Robocalypse? Yes, Please! The Role of Robot Autonomy in the Development of Ambivalent Attitudes Towards Robots

Stapels J, Eyssel F (2021)
International Journal of Social Robotics.

Zeitschriftenaufsatz | Veröffentlicht | Englisch
 
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Abstract / Bemerkung
**Abstract**
Attitudes towards robots are not always unequivocally positive or negative: when attitudes encompass both strong positive and strong negative evaluations about an attitude object, people experience an unpleasant state of evaluative conflict, called ambivalence. To shed light on ambivalence towards robots, we conducted a mixed-methods experiment withN= 163 German university students that investigated the influence of robot autonomy on robot-related attitudes. With technological progress, robots become increasingly autonomous. We hypothesized that high levels of robot autonomy would increase both positive and negative robot-related evaluations, resulting in more attitudinal ambivalence. We experimentally manipulated robot autonomy through text vignettes and assessed objective ambivalence (i.e., the amount of reported conflicting thoughts and feelings) and subjective ambivalence (i.e., self-reported experienced conflict) towards the robot ‘VIVA’ using qualitative and quantitative measures. Autonomy did not impact objective ambivalence. However, subjective ambivalence was higher towards the robot high versus low in autonomy. Interestingly, this effect turned non-significant when controlling for individual differences in technology commitment. Qualitative results were categorized by two independent raters into assets (e.g., assistance, companionship) and risks (e.g., privacy/data security, social isolation). Taken together, the present research demonstrated that attitudes towards robots are indeed ambivalent and that this ambivalence might influence behavioral intentions towards robots. Moreover, the findings highlight the important role of technology commitment. Finally, qualitative results shed light on potential users’ concerns and aspirations. This way, these data provide useful insights into factors that facilitate human–robot research.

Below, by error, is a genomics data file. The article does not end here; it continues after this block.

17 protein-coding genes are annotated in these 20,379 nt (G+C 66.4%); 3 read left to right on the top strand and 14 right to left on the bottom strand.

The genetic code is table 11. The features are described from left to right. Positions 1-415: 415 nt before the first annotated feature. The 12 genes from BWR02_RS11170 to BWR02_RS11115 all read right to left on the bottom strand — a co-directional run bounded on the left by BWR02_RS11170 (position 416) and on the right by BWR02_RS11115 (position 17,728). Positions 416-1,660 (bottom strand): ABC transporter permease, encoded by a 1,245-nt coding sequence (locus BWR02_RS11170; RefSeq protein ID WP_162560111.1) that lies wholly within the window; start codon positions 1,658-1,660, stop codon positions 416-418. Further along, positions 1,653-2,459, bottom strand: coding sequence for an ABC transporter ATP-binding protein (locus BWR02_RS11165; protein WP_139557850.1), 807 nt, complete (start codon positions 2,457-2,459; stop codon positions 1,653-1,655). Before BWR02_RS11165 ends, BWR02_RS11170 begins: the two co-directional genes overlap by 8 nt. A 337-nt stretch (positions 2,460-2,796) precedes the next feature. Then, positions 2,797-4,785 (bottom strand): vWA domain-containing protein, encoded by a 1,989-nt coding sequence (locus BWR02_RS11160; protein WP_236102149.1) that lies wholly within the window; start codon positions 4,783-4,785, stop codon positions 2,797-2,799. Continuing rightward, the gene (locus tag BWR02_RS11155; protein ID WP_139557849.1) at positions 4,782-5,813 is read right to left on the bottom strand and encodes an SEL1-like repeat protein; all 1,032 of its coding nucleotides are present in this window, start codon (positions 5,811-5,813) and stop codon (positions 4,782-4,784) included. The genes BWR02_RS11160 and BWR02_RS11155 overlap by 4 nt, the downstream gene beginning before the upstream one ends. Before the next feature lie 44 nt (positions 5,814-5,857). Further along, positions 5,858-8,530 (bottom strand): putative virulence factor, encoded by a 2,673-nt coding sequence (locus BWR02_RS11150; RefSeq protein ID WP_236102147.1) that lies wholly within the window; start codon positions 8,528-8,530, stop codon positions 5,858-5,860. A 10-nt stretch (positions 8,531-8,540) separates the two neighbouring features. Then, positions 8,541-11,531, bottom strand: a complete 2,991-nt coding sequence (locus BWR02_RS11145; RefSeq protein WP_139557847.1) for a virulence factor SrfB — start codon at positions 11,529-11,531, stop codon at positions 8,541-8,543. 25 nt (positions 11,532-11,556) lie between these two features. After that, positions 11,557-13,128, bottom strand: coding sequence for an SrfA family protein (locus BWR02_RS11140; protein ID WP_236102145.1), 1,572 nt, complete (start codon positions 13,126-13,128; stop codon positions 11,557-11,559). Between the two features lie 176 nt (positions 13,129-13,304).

Erscheinungsjahr
2021
Zeitschriftentitel
International Journal of Social Robotics
ISSN
1875-4791
eISSN
1875-4805
Page URI
https://pub.uni-bielefeld.de/record/2956845

Zitieren

Stapels J, Eyssel F. Robocalypse? Yes, Please! The Role of Robot Autonomy in the Development of Ambivalent Attitudes Towards Robots. International Journal of Social Robotics. 2021.
Stapels, J., & Eyssel, F. (2021). Robocalypse? Yes, Please! The Role of Robot Autonomy in the Development of Ambivalent Attitudes Towards Robots. International Journal of Social Robotics. https://doi.org/10.1007/s12369-021-00817-2
Stapels, J., and Eyssel, F. (2021). Robocalypse? Yes, Please! The Role of Robot Autonomy in the Development of Ambivalent Attitudes Towards Robots. International Journal of Social Robotics.
Stapels, J., & Eyssel, F., 2021. Robocalypse? Yes, Please! The Role of Robot Autonomy in the Development of Ambivalent Attitudes Towards Robots. International Journal of Social Robotics.
J. Stapels and F. Eyssel, “Robocalypse? Yes, Please! The Role of Robot Autonomy in the Development of Ambivalent Attitudes Towards Robots”, International Journal of Social Robotics, 2021.
Stapels, J., Eyssel, F.: Robocalypse? Yes, Please! The Role of Robot Autonomy in the Development of Ambivalent Attitudes Towards Robots. International Journal of Social Robotics. (2021).
Stapels, Julia, and Eyssel, Friederike. “Robocalypse? Yes, Please! The Role of Robot Autonomy in the Development of Ambivalent Attitudes Towards Robots”. International Journal of Social Robotics (2021).
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